Antibiotic Resistance Of E. Coli Essay

Antibiotic Resistance Of E. Coli Essay

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Antibiotics play a vital role in decreasing the death rate among humans with contagious diseases as they are chemicals produced by bacteria with the ability to control the growth of another bacteria. Yet, natural selection plays a major role in stimulating drug-resistant traits among bacteria. One of these bacteria is Escherichia coli, a normally harmless bacterium found in the digestive tracts of humans and animals. However, pathogenic variations of this bacterium may cause gastroenteritis, meningitis, and other extra intestinal infections (Tadesse et al., 2012). An increased use of antibiotics may cause the harmless E. coli to acquire this resistance and easily transfer it within the intestinal ecosystem, thus resulting in the decreased effectiveness (Olorunmola et al., 2013). E. coli can also have several antibiotic resistances, which makes it even more difficult to treat the resistant strains of pathogenic bacteria. It is important to study the increasing antibiotic resistance of E. coli because it is the most commonly recovered bacterial pathogen from hospital patients with urinary tract infections (Domínguez et al., 2002).
Penicillin, ampicillin, and streptomycin disks were used to study E. coli antibiotic resistance. From these past studies, it is hypothesized that different antibiotics will result in varying zones of inhibition. If E. coli comes in contact with penicillin, ampicillin, and streptomycin, then the largest zone of inhibition will be from contact with ampicillin.

Materials and Methods
A tryptic soy agar plate was prepared. Four equal sections were drawn onto the bottom of the plate and numbered 1 to 4 in a counterclockwise formation. Then, a sterile swab was inserted into the bacterial culture and transferred...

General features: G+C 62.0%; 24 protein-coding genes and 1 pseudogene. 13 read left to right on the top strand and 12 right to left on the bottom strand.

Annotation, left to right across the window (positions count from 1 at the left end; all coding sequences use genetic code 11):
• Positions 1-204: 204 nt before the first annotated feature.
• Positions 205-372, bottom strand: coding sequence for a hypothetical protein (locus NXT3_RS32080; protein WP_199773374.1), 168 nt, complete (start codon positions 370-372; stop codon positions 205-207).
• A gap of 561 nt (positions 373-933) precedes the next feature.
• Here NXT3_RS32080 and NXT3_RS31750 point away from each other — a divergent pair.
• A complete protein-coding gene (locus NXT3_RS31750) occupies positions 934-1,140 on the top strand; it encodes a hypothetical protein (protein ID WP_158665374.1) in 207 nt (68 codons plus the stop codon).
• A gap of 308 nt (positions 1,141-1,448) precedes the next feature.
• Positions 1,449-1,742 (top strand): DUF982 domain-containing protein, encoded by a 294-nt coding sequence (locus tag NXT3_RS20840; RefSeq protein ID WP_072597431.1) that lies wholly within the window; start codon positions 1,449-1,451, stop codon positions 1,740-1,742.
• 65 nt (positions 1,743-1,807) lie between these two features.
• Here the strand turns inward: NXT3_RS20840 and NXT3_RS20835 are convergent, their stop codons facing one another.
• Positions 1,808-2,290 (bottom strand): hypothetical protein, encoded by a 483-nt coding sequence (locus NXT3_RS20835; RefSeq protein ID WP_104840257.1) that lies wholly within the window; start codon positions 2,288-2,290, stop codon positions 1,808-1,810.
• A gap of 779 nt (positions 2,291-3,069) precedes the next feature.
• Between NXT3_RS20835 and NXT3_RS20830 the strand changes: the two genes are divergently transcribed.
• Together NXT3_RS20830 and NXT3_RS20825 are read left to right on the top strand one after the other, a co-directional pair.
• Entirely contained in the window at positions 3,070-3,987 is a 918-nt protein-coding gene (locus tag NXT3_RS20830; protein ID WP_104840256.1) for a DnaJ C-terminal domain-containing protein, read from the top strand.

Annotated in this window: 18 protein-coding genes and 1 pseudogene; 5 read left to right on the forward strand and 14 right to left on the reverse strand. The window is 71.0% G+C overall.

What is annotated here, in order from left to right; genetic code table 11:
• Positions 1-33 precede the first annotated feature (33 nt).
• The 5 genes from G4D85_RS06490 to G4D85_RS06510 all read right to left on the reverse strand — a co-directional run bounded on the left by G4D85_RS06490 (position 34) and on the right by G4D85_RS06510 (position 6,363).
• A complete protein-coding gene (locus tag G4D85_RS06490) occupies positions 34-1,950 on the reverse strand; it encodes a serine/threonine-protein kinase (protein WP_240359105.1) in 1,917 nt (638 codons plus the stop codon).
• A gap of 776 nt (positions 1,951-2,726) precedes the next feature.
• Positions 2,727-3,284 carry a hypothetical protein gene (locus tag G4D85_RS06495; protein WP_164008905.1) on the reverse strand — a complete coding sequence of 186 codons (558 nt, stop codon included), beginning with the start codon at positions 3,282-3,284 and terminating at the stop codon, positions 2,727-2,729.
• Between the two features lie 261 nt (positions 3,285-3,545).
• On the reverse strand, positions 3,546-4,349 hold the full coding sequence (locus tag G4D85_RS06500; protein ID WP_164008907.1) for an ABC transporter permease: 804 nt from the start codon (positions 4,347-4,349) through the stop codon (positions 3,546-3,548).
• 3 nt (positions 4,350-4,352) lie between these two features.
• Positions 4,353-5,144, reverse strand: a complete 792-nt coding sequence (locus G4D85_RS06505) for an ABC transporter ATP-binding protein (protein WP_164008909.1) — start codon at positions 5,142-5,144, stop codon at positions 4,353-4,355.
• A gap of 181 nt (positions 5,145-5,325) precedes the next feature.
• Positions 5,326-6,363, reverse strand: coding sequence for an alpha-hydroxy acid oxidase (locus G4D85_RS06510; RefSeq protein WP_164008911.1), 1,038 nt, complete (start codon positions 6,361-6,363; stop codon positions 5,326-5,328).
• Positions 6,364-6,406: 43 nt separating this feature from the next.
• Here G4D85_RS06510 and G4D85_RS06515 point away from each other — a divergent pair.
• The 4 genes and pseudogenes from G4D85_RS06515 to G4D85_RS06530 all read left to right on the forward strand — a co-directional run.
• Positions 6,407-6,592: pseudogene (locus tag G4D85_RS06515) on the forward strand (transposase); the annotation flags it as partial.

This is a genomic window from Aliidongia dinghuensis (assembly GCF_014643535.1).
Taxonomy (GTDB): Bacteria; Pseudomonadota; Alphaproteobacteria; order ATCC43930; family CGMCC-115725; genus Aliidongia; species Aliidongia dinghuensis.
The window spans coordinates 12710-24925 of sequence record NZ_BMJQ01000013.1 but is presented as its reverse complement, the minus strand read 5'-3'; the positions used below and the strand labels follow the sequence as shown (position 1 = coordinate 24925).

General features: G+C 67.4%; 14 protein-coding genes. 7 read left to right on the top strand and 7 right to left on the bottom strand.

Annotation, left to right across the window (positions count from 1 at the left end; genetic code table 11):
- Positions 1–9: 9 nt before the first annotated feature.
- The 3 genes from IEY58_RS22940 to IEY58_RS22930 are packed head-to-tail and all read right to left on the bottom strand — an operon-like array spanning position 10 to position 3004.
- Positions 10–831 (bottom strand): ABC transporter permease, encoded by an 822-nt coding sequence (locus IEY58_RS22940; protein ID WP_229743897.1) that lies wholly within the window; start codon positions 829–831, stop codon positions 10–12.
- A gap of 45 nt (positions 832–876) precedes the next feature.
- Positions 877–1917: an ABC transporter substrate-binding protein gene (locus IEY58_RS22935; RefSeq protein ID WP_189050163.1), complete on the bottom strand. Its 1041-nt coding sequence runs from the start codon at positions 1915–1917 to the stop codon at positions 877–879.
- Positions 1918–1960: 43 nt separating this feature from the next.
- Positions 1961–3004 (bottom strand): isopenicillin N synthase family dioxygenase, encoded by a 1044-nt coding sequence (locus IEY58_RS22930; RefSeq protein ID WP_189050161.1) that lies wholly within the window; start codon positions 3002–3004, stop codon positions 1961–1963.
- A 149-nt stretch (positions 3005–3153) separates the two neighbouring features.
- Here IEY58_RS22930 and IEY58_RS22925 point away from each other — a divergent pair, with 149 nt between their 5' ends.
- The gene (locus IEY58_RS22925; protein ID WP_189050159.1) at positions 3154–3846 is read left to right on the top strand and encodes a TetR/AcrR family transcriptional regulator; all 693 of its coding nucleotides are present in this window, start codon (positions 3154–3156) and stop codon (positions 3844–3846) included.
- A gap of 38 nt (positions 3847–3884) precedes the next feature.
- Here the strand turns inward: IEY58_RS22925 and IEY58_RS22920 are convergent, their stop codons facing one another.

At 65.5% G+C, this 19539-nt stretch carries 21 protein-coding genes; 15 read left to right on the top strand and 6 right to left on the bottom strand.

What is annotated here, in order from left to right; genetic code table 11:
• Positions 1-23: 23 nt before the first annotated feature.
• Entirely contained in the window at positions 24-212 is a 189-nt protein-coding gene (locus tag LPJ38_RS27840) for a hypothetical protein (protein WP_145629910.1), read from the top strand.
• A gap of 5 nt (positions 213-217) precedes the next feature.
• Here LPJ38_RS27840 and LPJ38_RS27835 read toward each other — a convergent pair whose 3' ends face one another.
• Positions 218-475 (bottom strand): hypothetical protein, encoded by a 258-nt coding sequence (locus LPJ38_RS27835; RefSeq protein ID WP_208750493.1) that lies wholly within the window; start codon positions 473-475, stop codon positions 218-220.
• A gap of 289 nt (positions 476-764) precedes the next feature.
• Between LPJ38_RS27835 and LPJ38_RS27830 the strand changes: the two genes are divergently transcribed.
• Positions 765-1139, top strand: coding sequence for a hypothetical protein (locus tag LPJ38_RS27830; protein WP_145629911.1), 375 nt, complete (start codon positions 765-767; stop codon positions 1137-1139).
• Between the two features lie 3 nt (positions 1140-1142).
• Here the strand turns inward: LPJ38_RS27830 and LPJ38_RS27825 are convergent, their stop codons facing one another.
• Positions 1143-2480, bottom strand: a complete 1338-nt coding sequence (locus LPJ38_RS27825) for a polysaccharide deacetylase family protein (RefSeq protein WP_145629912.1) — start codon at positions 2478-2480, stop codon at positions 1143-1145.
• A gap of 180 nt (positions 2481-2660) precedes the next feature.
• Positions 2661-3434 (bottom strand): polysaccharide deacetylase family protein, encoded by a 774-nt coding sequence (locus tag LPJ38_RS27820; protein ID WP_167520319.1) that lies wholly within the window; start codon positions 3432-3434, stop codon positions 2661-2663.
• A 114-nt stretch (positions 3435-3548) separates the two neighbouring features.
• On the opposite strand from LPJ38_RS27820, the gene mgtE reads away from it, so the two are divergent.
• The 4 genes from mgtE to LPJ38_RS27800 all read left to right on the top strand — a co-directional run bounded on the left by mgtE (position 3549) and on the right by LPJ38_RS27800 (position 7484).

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...eriment shows that different antibiotics exhibit different rates of effectiveness on bacteria. An ideal study would include a larger number of other antibiotics to experiment with in order to strengthen the prediction that smaller zones of inhibition will stem from bacteria with higher resistance to certain antibiotics. A future experiment could include testing the three antibiotics with a gram-positive bacterium, such as Staphylococcus aureus, to see if the difference in composition of the cell wall could affect its antibiotic resistance. One other study could involve being more specific and finding out exactly which parts of the bacterium are causing the antibiotic to not become effective. These future experiments may eventually result in the specific targeting of pathogenic bacteria, so that harmless bacteria that may actually assist the body will not be attacked.

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